In the case of the electronic ignition system, the piece of steel is 2 concentric interrupter rings mounted to the rear of the crankshaft balancer. Each interrupter ring has blades and windows that, in conjunction with the crankshaft revolution, either block the magnetic field or allow it to reach one of the Hall effect switches. The outer Hall effect switch is called the 18X crankshaft position sensor, because the outer interrupter ring has 18 evenly spaced the same width blades and windows. The 18X crankshaft position sensor produces 18 ON/OFF pulses per crankshaft revolution. The Hall effect switch closest to the crankshaft, the 3X crankshaft position sensor, is called this because the inside interrupter ring has 3 unevenly spaced, different width blades and windows. The 3X crankshaft position sensor produces 3 different length ON/OFF pulses per crankshaft revolution. When a 3X interrupter ring window is between the magnet and the inner switch, the magnetic field will cause the 3X Hall effect switch to ground the 3X signal voltage supplied from the ignition control module. The 18X interrupter ring and Hall effect switch reacts similarly.
FIG : Fig. 2: The crankshaft balancer has a series of interrupter rings
The ignition control module interprets the 18X and 3X ON/OFF signals as an indication of crankshaft position, and must have both signals to fire the correct ignition coil. The ignition control module determines crankshaft position for the correct ignition coil sequencing by counting how may 18X signal transitions occur, ON, OFF or OFF, ON during a 3X pulse.
FIG : Fig. 3: Because of their different blade and window configurations, the two Hall effect switches generate 18 and 3 CKP sensor pulses for each crankshaft revolution
REMOVAL & INSTALLATION
See Figures 6, 7 and 8
- Disconnect the negative battery cable.
- Remove the serpentine drive belt from the crankshaft pulley.
- Raise and safely support the vehicle.
- Remove the right front wheel and tire assembly and the right inner fender access cover/splash shield.
- Using a 28mm socket, remove the crankshaft harmonic balancer retaining bolt.
- Remove the crankshaft balancer, using a puller if necessary.
- For 1992-99 vehicles, remove the CKP sensor shield.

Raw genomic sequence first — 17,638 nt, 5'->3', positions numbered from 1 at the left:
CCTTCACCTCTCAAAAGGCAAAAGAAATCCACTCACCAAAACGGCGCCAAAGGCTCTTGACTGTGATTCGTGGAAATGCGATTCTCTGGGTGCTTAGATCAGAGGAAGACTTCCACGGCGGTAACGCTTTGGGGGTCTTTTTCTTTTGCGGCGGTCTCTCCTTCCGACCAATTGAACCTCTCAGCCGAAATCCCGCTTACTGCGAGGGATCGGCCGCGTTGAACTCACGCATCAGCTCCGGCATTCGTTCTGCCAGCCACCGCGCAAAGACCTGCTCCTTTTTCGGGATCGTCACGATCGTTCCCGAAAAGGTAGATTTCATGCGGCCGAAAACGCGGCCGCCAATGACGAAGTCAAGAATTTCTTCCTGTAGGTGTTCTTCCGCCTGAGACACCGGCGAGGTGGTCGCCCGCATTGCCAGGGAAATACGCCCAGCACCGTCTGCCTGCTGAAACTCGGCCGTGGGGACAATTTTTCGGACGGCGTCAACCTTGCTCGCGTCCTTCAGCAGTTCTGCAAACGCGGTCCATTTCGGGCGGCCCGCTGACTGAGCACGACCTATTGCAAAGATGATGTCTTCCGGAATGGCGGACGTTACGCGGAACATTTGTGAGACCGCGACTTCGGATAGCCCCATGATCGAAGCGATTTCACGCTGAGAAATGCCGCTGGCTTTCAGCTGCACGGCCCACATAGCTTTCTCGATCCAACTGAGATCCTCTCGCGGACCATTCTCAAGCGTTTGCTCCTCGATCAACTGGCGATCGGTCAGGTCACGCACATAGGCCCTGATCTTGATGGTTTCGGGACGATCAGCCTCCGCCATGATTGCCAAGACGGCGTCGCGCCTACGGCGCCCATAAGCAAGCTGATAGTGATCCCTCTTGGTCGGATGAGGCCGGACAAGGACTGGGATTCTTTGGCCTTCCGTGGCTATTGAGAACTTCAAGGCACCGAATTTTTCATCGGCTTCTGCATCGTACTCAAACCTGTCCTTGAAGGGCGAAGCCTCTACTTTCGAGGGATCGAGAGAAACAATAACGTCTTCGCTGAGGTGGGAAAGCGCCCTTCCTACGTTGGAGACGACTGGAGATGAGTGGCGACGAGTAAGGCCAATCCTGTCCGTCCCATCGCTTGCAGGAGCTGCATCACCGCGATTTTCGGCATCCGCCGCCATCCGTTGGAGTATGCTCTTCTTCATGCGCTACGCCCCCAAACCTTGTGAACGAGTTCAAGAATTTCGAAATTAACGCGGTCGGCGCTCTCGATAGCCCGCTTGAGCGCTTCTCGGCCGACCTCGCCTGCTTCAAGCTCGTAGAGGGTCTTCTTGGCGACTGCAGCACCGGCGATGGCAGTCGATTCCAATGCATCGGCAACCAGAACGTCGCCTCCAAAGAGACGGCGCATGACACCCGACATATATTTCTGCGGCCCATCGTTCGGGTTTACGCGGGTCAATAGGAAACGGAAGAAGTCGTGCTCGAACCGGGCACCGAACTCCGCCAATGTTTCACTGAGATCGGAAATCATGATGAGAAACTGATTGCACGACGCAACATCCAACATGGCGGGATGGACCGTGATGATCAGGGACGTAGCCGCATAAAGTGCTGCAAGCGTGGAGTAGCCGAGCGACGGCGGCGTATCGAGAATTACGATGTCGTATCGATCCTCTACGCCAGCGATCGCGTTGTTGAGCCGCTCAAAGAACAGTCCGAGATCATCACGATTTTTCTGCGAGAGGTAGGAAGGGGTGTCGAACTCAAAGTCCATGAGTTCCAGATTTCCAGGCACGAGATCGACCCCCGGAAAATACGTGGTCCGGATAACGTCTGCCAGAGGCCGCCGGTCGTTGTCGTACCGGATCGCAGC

- FIG : Fig. 6: If so equipped, remove the crankshaft position sensor shield
- Unplug the sensor electrical connector.
- For 1987-91 vehicles, perform the following:
- Remove the sensor and pedestal from the block face.
- Remove the sensor from the pedestal.
- For 1992-99 vehicles, remove the sensor from the block face.
- For 1987-91 vehicles, perform the following:
- Loosely install the crankshaft sensor on the pedestal.
- Position the sensor, with the pedestal attached, on crankshaft sensor installation tool J 37089 or equivalent.
- Install the bolt to hold the pedestal to the block face, then tighten to 14-28 ft. lbs. (20-40 Nm).
- FIG : Fig. 7: Position the crankshaft sensor tool on the crankshaft
Fig. Fig. 8: Insert the crankshaft sensor tool into the harmonic balancer
- Tighten the pedestal pinch bolt to 30-35 inch lbs. (3-4 Nm).
- Remove the special tool.
- Place the crankshaft sensor tool on the crankshaft balancer and turn. If any vane on the harmonic balancer touches the tool, replace the balancer.
- For 1992-99 vehicles, install the CKP sensor on the block.
- Install the retaining bolts and tighten to 14-28 ft. lbs. (20-40 Nm).
- Install the crankshaft position sensor shield.
- Attach the sensor electrical connector.
- Install the balancer on the crankshaft.
- Tighten the crankshaft bolt to 200-239 ft. lbs. (270-325 Nm) for 1987-91 vehicles. For 1992-99 vehicles, tighten to 110 ft. lbs. (150 Nm), plus an additional 7° rotation.
- Install the inner fender shield and the right tire and wheel assembly.
- Carefully lower the vehicle.
- Install the serpentine belt.
- Connect the negative battery cable.